In 2015, using the documentary sources and archaeological surveys, Mark Roberts of University College London and his undergraduate students commenced a dig to establish whether a two-cell structure that had been identified was a potential chapel. Four trenches were dug: across the eastern wall and the southern entrance of the building; across the boundary wall of the enclosure, and across one of the lynchets outside the western precinct.
Much of the documentary evidence relating to the chapel’s destruction was confirmed.[i] The surveys had indicated possible wall tumble and this was found to be the case, especially from the eastern wall, caused by the lead roof and timbers having been removed. No dressed stone was recovered suggesting that it had all been taken from the site for recycling. A pit showing evidence of burning was discovered in the nave and excavated; this had been used to melt the lead from the roof and windows to facilitate transport from the site. Pottery sherds were found. The majority of these were in the trench across the southern entrance to the chapel. They dated from between the eleventh to the sixteenth centuries. Other finds included animal bones, lead nails, lead window cames, mortar and painted plaster, and a slate amulet.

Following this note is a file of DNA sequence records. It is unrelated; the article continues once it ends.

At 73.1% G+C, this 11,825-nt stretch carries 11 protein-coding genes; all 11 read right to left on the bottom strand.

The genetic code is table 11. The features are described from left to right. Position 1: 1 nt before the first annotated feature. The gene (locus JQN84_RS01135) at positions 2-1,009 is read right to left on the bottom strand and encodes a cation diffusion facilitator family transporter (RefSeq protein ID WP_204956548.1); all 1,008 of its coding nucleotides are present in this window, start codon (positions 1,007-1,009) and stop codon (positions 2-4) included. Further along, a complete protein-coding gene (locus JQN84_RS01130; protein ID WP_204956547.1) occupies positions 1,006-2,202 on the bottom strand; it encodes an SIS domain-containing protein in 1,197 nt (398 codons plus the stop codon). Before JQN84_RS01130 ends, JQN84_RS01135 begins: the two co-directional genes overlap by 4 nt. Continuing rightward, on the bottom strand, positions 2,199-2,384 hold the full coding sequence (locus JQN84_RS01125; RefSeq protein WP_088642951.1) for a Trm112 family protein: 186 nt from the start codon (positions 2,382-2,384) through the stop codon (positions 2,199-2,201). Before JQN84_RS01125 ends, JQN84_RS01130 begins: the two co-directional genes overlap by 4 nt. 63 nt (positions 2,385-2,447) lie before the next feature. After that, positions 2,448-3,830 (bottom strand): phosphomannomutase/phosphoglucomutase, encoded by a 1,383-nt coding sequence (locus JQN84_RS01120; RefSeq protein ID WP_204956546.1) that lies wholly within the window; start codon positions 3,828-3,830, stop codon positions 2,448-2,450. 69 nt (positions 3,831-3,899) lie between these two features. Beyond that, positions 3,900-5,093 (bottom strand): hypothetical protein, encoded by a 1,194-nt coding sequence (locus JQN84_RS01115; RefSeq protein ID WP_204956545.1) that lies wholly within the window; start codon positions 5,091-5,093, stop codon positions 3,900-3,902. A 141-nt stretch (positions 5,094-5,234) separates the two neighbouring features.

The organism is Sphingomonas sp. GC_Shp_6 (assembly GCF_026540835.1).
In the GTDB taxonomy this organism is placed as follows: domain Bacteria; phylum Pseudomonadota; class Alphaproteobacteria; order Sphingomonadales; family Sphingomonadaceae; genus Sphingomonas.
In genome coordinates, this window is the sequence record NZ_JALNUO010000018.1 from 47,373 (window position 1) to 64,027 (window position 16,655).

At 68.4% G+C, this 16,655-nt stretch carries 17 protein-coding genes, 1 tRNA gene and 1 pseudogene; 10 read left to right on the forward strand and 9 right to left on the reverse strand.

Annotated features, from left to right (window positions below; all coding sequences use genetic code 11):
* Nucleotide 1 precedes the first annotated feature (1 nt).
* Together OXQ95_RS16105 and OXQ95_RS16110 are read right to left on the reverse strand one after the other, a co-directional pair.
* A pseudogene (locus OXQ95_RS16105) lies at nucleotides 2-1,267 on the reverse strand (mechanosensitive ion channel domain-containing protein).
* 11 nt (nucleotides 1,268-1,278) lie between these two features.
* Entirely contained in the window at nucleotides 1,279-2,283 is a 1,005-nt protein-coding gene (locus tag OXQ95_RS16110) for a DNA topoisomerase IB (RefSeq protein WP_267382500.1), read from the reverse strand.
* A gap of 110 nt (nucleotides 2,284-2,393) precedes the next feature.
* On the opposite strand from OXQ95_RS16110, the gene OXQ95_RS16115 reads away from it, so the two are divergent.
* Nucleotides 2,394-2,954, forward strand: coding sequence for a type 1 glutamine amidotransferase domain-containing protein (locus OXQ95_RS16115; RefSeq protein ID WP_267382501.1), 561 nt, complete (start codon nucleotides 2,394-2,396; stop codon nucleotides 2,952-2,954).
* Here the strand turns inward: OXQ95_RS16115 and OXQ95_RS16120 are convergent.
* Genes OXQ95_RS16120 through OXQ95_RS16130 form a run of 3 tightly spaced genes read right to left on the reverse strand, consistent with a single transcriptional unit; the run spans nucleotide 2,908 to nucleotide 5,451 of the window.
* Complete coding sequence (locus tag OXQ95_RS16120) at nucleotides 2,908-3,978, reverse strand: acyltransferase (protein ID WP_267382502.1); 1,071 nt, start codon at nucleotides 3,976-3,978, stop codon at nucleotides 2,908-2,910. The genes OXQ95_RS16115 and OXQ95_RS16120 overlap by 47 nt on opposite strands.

UCL archaeologist Mark Roberts excavating the southern entrance to the chapel.
The excavated pit in which the lead was melted.
The southern entrance to the chapel.
The foundations of southern wall of the cemetery precinct were uncovered raising the question as to whether it had been a dry-stone wall boundary or a dyke structure.
Some of the pottery sherds found in the chapel.
Fragments of lead from the roof.